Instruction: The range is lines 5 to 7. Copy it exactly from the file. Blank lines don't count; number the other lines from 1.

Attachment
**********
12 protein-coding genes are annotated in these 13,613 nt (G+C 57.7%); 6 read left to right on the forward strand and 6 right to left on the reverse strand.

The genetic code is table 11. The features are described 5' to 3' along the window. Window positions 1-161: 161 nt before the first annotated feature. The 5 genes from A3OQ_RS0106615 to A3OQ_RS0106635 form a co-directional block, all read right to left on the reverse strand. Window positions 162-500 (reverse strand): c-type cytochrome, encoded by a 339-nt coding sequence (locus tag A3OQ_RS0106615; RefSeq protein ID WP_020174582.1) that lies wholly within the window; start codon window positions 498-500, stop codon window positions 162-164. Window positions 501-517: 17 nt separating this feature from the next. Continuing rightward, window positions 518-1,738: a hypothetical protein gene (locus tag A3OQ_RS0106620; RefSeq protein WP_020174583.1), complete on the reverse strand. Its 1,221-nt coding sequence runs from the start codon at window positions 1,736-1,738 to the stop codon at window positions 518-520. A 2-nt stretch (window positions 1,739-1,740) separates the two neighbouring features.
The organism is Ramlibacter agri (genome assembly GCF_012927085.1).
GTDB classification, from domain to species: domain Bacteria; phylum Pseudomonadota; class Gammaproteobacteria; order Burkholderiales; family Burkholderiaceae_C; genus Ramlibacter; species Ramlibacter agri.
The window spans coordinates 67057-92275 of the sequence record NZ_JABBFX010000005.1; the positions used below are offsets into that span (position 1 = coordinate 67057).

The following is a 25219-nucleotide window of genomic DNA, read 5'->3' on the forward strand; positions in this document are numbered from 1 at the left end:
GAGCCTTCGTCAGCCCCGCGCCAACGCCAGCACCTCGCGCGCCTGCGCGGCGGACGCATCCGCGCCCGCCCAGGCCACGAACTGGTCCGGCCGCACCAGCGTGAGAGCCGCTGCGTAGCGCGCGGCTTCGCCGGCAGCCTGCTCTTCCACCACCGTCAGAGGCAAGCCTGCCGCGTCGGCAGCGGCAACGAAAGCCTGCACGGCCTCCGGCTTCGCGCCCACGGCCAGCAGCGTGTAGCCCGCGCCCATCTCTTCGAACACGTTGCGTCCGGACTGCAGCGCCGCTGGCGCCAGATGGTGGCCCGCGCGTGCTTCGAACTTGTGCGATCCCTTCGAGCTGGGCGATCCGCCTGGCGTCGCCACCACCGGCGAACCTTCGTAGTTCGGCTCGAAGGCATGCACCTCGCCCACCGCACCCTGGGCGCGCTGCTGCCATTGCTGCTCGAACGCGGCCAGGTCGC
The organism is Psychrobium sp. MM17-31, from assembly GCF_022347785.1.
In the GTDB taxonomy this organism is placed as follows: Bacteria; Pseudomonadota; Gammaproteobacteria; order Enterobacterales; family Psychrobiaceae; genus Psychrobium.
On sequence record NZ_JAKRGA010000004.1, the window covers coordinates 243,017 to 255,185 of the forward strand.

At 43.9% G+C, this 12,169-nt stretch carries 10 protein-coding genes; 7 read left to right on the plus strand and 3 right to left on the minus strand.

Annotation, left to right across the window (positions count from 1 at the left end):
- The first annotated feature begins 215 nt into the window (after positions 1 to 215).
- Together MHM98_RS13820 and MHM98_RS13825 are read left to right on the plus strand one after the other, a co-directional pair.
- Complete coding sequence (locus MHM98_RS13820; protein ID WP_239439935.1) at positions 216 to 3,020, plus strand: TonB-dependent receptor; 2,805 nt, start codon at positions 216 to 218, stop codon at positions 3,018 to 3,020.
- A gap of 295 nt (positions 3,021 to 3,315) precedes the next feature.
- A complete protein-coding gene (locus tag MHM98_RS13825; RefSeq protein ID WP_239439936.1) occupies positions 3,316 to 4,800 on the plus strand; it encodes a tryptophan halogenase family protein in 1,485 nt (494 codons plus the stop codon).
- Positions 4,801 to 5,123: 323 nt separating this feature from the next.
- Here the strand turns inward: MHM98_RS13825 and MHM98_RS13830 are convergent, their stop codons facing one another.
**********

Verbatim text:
The window spans coordinates 67057-92275 of the sequence record NZ_JABBFX010000005.1; the positions used below are offsets into that span (position 1 = coordinate 67057).

The following is a 25219-nucleotide window of genomic DNA, read 5'->3' on the forward strand; positions in this document are numbered from 1 at the left end:
GAGCCTTCGTCAGCCCCGCGCCAACGCCAGCACCTCGCGCGCCTGCGCGGCGGACGCATCCGCGCCCGCCCAGGCCACGAACTGGTCCGGCCGCACCAGCGTGAGAGCCGCTGCGTAGCGCGCGGCTTCGCCGGCAGCCTGCTCTTCCACCACCGTCAGAGGCAAGCCTGCCGCGTCGGCAGCGGCAACGAAAGCCTGCACGGCCTCCGGCTTCGCGCCCACGGCCAGCAGCGTGTAGCCCGCGCCCATCTCTTCGAACACGTTGCGTCCGGACTGCAGCGCCGCTGGCGCCAGATGGTGGCCCGCGCGTGCTTCGAACTTGTGCGATCCCTTCGAGCTGGGCGATCCGCCTGGCGTCGCCACCACCGGCGAACCTTCGTAGTTCGGCTCGAAGGCATGCACCTCGCCCACCGCACCCTGGGCGCGCTGCTGCCATTGCTGCTCGAACGCGGCCAGGTCGC